Laney Griner, the mother of the photogenic boy in the popular meme “Success Kid” is planning to sue a congressman who has a record of making racist and insensitive comments for using her son’s picture without her permission.
Griner’s attorney sent a cease and desist letter to Rep. Steve King on Monday ordering the Iowa Republican to stop using a meme featuring her son Sam in a fundraising ad on Facebook.
It says that using the image for fundraising without her consent not only violates the Griners’ copyright but also infringes on Sam’s privacy, image and personality rights.
The letter states:
“From its grassroots beginnings, ‘Success Kid’ became a viral sensation beloved by millions of Americans, largely due to its good-natured, friendly message. Your use has harmed and continues to harm that well-earned goodwill,”
The letter also requests King to post an apology on his Facebook page clarifying that the Griner family did not approve the use of the image, return the amount of money raised by the ad, and formally inform donors that the ad was rejected.
According to reports from CNN on Tuesday, Griner’s attorney Stephen D. Rothschild said King and his office had not replied to the letter yet but the ad has been taken down.
Laney Griner told CNN:
“It really made me angry seeing my son mixed in with that, because his [King’s] posts are just so angry and just intended to incite.”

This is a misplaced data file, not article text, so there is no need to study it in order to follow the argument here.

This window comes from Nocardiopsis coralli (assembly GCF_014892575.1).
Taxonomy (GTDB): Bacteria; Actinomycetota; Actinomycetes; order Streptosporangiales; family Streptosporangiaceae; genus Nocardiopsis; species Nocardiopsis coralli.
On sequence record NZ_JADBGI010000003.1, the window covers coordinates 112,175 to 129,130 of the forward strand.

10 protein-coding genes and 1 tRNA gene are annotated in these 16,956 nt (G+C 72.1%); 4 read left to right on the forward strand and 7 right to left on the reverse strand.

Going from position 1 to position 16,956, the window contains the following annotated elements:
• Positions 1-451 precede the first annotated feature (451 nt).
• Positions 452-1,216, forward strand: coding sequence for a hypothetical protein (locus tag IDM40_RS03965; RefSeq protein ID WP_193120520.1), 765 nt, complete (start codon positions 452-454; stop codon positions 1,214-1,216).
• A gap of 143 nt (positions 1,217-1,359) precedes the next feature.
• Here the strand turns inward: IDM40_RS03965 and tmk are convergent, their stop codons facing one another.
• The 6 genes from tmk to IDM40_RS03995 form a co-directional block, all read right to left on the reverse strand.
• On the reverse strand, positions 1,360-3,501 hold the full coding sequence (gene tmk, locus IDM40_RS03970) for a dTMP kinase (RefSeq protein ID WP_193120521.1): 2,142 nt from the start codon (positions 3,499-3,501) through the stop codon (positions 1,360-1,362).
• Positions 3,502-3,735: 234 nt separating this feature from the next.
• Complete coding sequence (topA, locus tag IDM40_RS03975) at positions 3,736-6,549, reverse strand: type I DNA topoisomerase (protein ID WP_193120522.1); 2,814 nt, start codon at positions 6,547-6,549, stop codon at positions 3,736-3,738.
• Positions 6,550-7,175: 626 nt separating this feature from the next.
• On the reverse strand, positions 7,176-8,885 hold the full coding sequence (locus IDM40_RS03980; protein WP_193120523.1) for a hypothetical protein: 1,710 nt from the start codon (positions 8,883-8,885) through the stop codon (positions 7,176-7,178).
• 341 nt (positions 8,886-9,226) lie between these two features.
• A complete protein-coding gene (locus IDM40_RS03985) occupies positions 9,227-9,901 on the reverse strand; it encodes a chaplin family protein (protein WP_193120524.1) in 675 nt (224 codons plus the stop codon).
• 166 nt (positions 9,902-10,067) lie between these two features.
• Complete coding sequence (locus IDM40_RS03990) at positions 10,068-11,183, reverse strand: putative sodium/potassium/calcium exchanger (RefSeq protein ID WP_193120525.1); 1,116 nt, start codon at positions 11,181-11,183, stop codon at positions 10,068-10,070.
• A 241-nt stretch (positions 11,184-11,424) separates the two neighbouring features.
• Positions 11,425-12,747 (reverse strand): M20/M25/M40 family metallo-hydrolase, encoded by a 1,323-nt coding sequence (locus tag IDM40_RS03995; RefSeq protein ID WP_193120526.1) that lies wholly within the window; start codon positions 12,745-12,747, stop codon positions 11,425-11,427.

She just found out about the ad a week ago on Twitter when Media Matters reporter Eric Hananoki posted a screenshot of King’s Facebook post.
It highlights “Success Kid” baby Sam with the fistful of sand and triumphant expression on his face that’s been used all over social media for more than ten years, but the photo has been edited to make it look like he’s standing at the facade of the US Capitol building.
The words “FUND OUR MEMES!!!” are edited on the picture in bold letters and urges people to click the link to a fundraising site and throw them a few dollars to make sure the memes keep flowing and the Lefties stay triggered.
Griner said she was upset when she saw the ad and immediately took it to Twitter saying:
“Just so it’s clear — I have/would never give permission for use of my son’s photo to promote any agenda of this vile man or that disgusting party.”
She identifies herself as very liberal and exclaimed that King is against everything she stands for.
“But it’s not even just about that. It’s more just about being negative.”
“The thought of anyone thinking we gave permission or, you know, associating us with him is really kind of sickening.”
In 2007, Griner took this photo of her son Sam on a beach in Jacksonville, Florid. Success kid was only 11 months old then. She says she took the photo right before Sam tried to jam a handful of sand into his mouth. She and her husband posted this picture online and they were surprised to watch his son’s viral fame.
“He has no memory of it, the picture being taken, of course, and as far as he knows, he’s been a meme forever.”
Sam’s 13 now and even though he’s gotten a little embarrassed by the attention the “Success Kid” meme gets, his fame also had positive implications, especially when its fans gave more than $100,000 in 2015 to help Sam’s dad get a successful kidney transplant.